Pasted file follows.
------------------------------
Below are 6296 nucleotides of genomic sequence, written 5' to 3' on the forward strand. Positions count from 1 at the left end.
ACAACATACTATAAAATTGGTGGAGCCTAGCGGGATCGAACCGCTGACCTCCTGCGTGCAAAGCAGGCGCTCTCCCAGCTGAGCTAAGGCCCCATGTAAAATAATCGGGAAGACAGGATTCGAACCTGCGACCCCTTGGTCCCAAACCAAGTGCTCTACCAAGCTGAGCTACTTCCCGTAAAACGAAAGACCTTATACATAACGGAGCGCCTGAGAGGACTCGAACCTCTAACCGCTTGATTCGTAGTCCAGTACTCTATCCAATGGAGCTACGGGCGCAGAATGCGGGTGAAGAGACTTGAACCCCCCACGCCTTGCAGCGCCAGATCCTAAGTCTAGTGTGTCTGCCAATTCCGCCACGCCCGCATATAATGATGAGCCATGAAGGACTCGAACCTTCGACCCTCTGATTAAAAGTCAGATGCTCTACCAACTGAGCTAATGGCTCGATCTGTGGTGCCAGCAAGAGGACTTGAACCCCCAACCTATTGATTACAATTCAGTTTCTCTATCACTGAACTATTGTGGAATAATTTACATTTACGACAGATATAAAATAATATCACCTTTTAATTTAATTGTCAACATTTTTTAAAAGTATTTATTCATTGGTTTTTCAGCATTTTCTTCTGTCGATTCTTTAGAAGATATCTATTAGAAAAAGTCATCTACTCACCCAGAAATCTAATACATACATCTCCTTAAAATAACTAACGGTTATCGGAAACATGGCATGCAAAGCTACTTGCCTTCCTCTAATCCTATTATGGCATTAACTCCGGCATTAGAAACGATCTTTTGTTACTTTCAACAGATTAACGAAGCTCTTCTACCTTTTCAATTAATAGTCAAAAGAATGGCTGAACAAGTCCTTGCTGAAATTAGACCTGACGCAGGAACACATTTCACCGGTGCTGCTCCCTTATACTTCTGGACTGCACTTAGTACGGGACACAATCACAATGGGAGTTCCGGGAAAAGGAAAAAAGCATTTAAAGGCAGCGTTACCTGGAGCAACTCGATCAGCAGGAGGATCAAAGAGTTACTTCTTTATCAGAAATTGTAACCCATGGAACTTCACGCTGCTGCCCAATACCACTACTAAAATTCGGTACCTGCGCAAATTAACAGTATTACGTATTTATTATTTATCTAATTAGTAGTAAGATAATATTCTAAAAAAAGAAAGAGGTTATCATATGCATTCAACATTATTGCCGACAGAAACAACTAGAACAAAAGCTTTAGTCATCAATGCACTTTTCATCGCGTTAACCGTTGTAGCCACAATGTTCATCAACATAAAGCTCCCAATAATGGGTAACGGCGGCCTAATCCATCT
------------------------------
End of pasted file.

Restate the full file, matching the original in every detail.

Below are 6296 nucleotides of genomic sequence, written 5' to 3' on the forward strand. Positions count from 1 at the left end.
ACAACATACTATAAAATTGGTGGAGCCTAGCGGGATCGAACCGCTGACCTCCTGCGTGCAAAGCAGGCGCTCTCCCAGCTGAGCTAAGGCCCCATGTAAAATAATCGGGAAGACAGGATTCGAACCTGCGACCCCTTGGTCCCAAACCAAGTGCTCTACCAAGCTGAGCTACTTCCCGTAAAACGAAAGACCTTATACATAACGGAGCGCCTGAGAGGACTCGAACCTCTAACCGCTTGATTCGTAGTCCAGTACTCTATCCAATGGAGCTACGGGCGCAGAATGCGGGTGAAGAGACTTGAACCCCCCACGCCTTGCAGCGCCAGATCCTAAGTCTAGTGTGTCTGCCAATTCCGCCACGCCCGCATATAATGATGAGCCATGAAGGACTCGAACCTTCGACCCTCTGATTAAAAGTCAGATGCTCTACCAACTGAGCTAATGGCTCGATCTGTGGTGCCAGCAAGAGGACTTGAACCCCCAACCTATTGATTACAATTCAGTTTCTCTATCACTGAACTATTGTGGAATAATTTACATTTACGACAGATATAAAATAATATCACCTTTTAATTTAATTGTCAACATTTTTTAAAAGTATTTATTCATTGGTTTTTCAGCATTTTCTTCTGTCGATTCTTTAGAAGATATCTATTAGAAAAAGTCATCTACTCACCCAGAAATCTAATACATACATCTCCTTAAAATAACTAACGGTTATCGGAAACATGGCATGCAAAGCTACTTGCCTTCCTCTAATCCTATTATGGCATTAACTCCGGCATTAGAAACGATCTTTTGTTACTTTCAACAGATTAACGAAGCTCTTCTACCTTTTCAATTAATAGTCAAAAGAATGGCTGAACAAGTCCTTGCTGAAATTAGACCTGACGCAGGAACACATTTCACCGGTGCTGCTCCCTTATACTTCTGGACTGCACTTAGTACGGGACACAATCACAATGGGAGTTCCGGGAAAAGGAAAAAAGCATTTAAAGGCAGCGTTACCTGGAGCAACTCGATCAGCAGGAGGATCAAAGAGTTACTTCTTTATCAGAAATTGTAACCCATGGAACTTCACGCTGCTGCCCAATACCACTACTAAAATTCGGTACCTGCGCAAATTAACAGTATTACGTATTTATTATTTATCTAATTAGTAGTAAGATAATATTCTAAAAAAAGAAAGAGGTTATCATATGCATTCAACATTATTGCCGACAGAAACAACTAGAACAAAAGCTTTAGTCATCAATGCACTTTTCATCGCGTTAACCGTTGTAGCCACAATGTTCATCAACATAAAGCTCCCAATAATGGGTAACGGCGGCCTAATCCATCT